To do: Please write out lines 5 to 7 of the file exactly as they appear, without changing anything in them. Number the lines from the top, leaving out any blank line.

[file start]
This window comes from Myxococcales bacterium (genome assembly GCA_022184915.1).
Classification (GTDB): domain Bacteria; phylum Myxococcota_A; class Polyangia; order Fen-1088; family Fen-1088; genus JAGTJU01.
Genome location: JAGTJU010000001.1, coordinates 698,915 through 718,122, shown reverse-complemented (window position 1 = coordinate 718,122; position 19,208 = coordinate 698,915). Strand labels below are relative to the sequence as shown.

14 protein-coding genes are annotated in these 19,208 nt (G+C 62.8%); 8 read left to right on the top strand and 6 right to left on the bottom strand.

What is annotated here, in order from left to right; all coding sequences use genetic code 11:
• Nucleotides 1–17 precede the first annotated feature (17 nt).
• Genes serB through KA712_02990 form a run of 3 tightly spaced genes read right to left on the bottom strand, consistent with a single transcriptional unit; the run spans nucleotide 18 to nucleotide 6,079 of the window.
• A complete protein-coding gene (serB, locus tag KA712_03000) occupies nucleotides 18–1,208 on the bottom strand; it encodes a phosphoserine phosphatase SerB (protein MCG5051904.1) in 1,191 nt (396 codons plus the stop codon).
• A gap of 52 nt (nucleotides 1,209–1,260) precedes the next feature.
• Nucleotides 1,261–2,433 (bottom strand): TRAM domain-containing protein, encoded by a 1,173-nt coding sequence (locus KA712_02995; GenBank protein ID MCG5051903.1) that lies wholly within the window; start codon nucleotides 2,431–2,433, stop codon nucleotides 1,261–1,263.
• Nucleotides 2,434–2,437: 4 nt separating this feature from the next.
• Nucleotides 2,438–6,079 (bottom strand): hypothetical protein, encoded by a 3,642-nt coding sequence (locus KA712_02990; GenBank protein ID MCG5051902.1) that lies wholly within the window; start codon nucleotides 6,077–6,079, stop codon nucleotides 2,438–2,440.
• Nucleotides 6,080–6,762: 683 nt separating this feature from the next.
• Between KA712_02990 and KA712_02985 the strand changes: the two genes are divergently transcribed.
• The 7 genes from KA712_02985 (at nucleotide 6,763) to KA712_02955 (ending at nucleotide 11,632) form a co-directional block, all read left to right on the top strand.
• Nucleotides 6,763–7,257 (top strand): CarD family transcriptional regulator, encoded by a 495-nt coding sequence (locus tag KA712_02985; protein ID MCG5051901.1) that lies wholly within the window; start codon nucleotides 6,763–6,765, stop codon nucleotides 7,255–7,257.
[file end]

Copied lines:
What is annotated here, in order from left to right; all coding sequences use genetic code 11:
• Nucleotides 1–17 precede the first annotated feature (17 nt).
• Genes serB through KA712_02990 form a run of 3 tightly spaced genes read right to left on the bottom strand, consistent with a single transcriptional unit; the run spans nucleotide 18 to nucleotide 6,079 of the window.